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“After Rouhani We Don’t Advertise”
Travel

“After Rouhani We Don’t Advertise”

Led by an English-speaking guide, a group of tourists from Germany, Switzerland and Australia admire the large, stained-glass windows of the lavish Golestan Palace. The walled complex, with 17 different buildings, museums and enough gold and cut crystal to compete with St. Petersburg’s Winter Palace.
For the first time in decades, Iran is steadily in the travel pages of British newspapers.  The Financial Times, The Daily Telegraph, and others have branded it the next, “new” destination for adventure travelers; new, but old. 
Iran is starting to see a tourism turnaround.  Since the new administration over a year ago, with more liberal views and an interim nuclear agreement, tourism has risen rapidly.  The tourism ministry has cited a 240 percent increase in European visitors, alone.  That figure may seem high, but sources from other parts of the tourism industry agree.

 A Change
Arshan used to work one or two days a week as a tour guide in Tehran.  Now, he tells Rudaw, the Kurdish media network, “There’s a completely different change in tourism.  I work seven days a week, sometimes double and triple days, with airport transfers. “
The people using those airport transfers are also filling up hotels.
Amir Mousapour manages the front office at the Espinas Hotel, the only privately-owned, post-revolution five-star hotel.
“After Rouhani took office, we don’t advertise.  When he came to power, there was a feeling Iran would be open for business to tourists and there has been a big change.”
Mousapour says the Espinas went from a 45-50 percent occupancy rate to 80 percent full.  And it’s not just about business picking up; Mousapour explains the kind of tourists coming marks a big change, too.
“Previously guests were only from Asia and not the EU.  But now, it’s a lot of EU, US, British and Australian guests, tourists and government ministers.”
The government is encouraging hotel development with attractive loans. The Espinas will open a second Tehran property, with a helipad and an air taxi, next year.
The 57-year old from Wales says the biggest surprise was the visibility of Iranian women.
“Women are everywhere; they’re on the streets, they’re in big jobs. There are more women in higher education than men.”
American Frances Broaddus-Crutchfield first visited Iran three years ago. She returned in October, on the inaugural journey of the Blue Eagle Danube Express, the first western train to complete the trip.  She says things were different this time.
“I had the chance to talk to a local, who volunteered that he was very happy with the potential for relationships with other countries.”
That wasn’t the only change Broaddus-Crutchfield noticed.
“It’s more crowded… there were people milling around everywhere. I’m sure there were more tourists, particularly in train stations and at the airport.”

 Potentials
A good indicator that a greater number of westerners are visiting the country is the increased in demand for food tourism.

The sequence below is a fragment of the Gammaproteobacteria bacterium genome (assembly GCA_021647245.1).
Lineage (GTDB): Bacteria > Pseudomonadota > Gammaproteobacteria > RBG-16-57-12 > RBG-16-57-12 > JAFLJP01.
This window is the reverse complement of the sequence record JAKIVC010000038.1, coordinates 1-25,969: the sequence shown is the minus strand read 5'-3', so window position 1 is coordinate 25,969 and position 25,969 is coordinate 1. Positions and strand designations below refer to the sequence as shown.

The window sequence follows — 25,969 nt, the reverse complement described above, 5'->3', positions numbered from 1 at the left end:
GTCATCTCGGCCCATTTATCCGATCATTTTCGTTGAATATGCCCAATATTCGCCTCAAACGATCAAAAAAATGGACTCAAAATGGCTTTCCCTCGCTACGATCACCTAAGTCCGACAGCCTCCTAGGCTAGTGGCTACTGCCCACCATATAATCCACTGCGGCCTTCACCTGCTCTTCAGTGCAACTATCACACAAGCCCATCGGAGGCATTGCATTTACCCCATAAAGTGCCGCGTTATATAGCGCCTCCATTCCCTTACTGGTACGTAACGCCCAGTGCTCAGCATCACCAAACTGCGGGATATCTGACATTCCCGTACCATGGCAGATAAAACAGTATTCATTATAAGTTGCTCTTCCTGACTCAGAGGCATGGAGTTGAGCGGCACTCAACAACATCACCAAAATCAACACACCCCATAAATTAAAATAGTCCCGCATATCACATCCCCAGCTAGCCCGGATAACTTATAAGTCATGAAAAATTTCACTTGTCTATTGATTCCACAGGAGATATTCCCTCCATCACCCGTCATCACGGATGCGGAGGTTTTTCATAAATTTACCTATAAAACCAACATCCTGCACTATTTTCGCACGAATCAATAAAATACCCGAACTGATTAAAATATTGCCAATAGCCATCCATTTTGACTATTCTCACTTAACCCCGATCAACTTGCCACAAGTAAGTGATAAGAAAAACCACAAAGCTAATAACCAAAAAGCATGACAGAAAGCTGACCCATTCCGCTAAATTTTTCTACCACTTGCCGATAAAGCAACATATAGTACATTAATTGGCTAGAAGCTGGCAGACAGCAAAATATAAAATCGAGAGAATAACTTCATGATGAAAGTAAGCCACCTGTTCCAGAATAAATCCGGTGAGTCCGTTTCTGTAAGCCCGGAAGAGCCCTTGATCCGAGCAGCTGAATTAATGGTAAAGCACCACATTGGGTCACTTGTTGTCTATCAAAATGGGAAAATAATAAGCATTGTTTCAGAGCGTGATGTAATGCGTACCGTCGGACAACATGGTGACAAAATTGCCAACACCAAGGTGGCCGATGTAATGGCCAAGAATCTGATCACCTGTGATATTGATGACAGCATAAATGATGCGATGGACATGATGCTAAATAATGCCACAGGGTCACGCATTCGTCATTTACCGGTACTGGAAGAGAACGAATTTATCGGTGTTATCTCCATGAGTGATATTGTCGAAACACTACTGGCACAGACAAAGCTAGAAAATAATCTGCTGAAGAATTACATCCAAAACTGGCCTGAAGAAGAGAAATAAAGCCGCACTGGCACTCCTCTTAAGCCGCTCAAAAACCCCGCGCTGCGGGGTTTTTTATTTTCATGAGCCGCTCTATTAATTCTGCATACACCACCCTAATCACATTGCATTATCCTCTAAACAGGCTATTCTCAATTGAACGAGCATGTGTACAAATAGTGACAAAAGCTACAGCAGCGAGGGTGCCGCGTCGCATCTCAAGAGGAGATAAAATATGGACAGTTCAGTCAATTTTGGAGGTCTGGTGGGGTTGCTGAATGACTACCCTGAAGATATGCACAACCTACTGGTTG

Fatemeh Fereidooni established her travel agency two years ago, and is the first to lead culinary tours.  She says much of the demand is from Australians, like one woman who requested a three-day tour of Tehran’s tea shops, bakeries and coffee houses.
Fereidooni explains that Iran has an inherently rich food culture, with eight different kinds of bread in Tehran alone, 10 different kinds of dried plums, a city with 15 different sweets -- and the list goes on, she says.
Everyone connected to Iran’s tourism industry shares a collective excitement about its potential, but there’s also an awareness, that the hospitality sector must grow alongside visitor numbers.
David McGuinness owns London-based tour operator Travel the Unknown.  He’s seen interest in Iran rise 350-400 percent over the last year, and says the hardest part now is identifying local tour guides who can provide specialist tours.
For example, Tehran’s urban art scene is vibrant.  The government pays big name, and lesser-known artists to beautify buildings. All of the artwork is different, from tile mosaics, to abstracts, portraits of members of parliament and simple, bright flower cut-outs.  In any western city, there would be a tour of such a vibrant and active street art scene.  Not in Tehran. McGuinness says that’s part of the problem.
“We’d love to expand our offerings to include a gentle walking tour taking in local villages, or a tour of Tehran’s murals, but these things are so new there. We’re working on finding people who can do these tours well.”
And, at the Espinas, Mousapour, who was educated in Europe, says Tehran needs more infrastructure and education to welcome guests.
“We need accommodation, transfers from the airport, restaurants and education for hospitality in our universities. We need our young people to learn how to present service in hotels. We don’t have enough English speakers.”   
He acknowledges that hospitality is a cornerstone of Iranian culture: “but service doesn’t come naturally to us.”

 

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